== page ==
fective to improve classiﬁcation accuracy, while the

L

p

norm-based mixture is also important for some

datasets. Figure 5 shows the error rates for Breast-

Cancer by ILM with set (c). The horizontal axis de-

notes the value of C, and the error rates using differ-

ent values for ξ are shown. It is noteworthy that the

lowest error in each ﬁgure is not so different. This

means that ILM does not seem to suffer from the over-

ﬁtting even though many prototypes are used. Fig-

ure 6 shows similar graphs to Fig. 5, but the best result

in various m was selected for each dataset. Note that

the number of prototypes by ILM as shown in Table 1

is just twice as many as the selected m.

Similar experiments by SVM were conducted for

comparison. Actually, SVM

light

was used for evalua-

tion. The hyperparametersin SVM are the trade-offC

and RBF parameter γ in K(x, y) = exp(−γkx− yk

2

).

The performance was evaluated using different values

for C and γ. Speciﬁcally, C = {2

i

|i = −5, ···12} and

γ = {2

i

|i = −10,··· ,5} were used. The lowest error

rates and the number of the obtained support vectors

are listed in Table 1. Clearly, the error rates by ILM

are lower than those by SVM, while the number of

prototypes is much less than that of support vectors.

For BreastCancer, the number of prototypes by ILM

(c) listed in the table is larger than that of support vec-

tors, but the error rates stayed lower even though a

fewer prototypes were used. For example, it was 2.6

(%) for two prototypes (i.e. m = 1). Figure 7 shows

the results by SVM. These graphs are similar to Fig. 6,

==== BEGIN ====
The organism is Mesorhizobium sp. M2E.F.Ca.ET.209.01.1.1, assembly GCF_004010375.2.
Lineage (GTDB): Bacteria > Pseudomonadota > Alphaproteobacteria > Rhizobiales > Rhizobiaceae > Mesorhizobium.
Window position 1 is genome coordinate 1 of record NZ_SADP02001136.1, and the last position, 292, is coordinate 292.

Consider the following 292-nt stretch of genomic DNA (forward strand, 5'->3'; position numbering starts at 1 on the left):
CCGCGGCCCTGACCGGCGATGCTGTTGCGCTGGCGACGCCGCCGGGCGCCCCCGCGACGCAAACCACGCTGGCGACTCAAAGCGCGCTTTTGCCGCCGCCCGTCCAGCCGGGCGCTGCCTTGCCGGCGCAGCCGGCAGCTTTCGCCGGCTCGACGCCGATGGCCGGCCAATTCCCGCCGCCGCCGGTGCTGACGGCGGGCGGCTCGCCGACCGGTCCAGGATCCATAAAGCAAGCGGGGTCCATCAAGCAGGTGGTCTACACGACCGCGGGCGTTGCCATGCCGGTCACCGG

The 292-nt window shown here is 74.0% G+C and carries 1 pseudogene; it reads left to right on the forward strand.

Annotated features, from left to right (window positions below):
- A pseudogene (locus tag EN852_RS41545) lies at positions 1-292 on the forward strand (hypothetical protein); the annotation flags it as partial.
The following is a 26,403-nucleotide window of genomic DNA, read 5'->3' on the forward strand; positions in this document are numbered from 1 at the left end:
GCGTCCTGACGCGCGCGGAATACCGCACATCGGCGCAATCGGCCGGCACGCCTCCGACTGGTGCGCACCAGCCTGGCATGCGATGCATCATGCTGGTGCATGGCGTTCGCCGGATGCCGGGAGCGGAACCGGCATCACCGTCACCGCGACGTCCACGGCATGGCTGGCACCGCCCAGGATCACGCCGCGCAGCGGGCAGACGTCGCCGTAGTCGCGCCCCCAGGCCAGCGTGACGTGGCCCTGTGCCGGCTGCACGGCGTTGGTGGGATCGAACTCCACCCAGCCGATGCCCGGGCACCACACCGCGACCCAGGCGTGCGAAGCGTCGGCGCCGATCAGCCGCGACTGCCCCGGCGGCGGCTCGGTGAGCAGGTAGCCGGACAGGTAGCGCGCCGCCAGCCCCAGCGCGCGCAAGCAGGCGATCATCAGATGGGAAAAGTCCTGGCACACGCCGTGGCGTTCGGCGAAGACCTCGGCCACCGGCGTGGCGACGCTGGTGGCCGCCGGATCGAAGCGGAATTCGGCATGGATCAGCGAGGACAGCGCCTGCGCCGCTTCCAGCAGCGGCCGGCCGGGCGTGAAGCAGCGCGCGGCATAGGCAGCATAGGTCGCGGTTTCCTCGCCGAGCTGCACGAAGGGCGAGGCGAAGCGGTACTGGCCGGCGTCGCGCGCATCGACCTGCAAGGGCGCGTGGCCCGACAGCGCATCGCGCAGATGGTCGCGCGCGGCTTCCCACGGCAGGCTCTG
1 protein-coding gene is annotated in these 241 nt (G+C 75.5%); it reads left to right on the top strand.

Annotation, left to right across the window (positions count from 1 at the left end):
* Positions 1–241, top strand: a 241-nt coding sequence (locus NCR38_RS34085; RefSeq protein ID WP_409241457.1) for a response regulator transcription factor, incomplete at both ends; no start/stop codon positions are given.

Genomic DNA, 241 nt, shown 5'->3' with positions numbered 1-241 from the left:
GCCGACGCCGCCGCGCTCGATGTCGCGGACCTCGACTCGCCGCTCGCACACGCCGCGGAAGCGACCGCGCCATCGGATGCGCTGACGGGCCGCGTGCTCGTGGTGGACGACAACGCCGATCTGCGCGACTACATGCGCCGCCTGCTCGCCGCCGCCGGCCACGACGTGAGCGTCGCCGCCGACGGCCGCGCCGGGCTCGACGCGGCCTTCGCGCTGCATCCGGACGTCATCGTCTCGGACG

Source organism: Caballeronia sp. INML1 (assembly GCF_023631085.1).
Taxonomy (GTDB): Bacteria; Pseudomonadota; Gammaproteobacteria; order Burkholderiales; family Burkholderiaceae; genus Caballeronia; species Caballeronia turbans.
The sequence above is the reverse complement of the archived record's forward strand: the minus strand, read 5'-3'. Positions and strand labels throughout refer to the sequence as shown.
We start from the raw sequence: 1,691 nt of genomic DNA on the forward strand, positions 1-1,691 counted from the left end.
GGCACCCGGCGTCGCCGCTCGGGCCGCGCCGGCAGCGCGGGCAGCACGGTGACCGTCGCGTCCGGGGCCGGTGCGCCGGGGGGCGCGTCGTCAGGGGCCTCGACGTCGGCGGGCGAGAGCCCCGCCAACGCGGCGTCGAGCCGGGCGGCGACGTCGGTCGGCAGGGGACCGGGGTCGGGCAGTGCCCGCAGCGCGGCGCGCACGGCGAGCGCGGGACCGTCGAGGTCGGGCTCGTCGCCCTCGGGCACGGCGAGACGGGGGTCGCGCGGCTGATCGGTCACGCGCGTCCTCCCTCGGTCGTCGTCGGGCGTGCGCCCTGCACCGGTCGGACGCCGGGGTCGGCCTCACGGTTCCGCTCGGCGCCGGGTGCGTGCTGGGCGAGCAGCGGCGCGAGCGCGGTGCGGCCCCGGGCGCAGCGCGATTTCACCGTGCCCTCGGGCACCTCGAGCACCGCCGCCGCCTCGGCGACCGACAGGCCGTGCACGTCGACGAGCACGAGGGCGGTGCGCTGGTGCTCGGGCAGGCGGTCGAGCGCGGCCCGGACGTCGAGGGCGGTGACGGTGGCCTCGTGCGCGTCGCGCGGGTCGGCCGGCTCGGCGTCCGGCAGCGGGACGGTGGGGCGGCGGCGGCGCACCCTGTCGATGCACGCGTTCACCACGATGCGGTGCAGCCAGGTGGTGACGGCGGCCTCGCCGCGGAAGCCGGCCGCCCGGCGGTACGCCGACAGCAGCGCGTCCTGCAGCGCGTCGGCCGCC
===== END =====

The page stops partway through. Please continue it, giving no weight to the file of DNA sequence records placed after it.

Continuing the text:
but the horizontal axis denotes log

2

C, and the error

rates using different values for RBF parameter γ are

shown.

ICPRAM2013-InternationalConferenceonPatternRecognitionApplicationsandMethods

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P.I.Diabetes Sonar Tictactoe

Figure 7: Error rates for UCI machine learning repository by SVM with RBF kernel.

3.2.3 Experiment II

The results in Table 1 show that the proposed method

has capability to improve classiﬁcation accuracy for

any datasets used in the experiments. However, in

practice, the hyperparameters should be estimated

without testing data. Table 2 shows similar experi-

mental results for UCI machine learning repository,

but the hyperparameters in ILM and SVM were tuned

with only training data through two-fold cross valida-

tion. Of course, the error rates are slightly worse than

those in Table 1, but ILM retains almost the same as

or better performance than SVM on the whole.

4 DISCUSSION

Experimental results for UCI machine learning repos-

itory revealedthat ILM achievesalmost the same as or

higher classiﬁcation accuracy than SVM with a much

fewer prototypes than support vectors. The main ad-

vantage of ILM seems to train prototypes as well as

biases (or weights), while only weights are trained in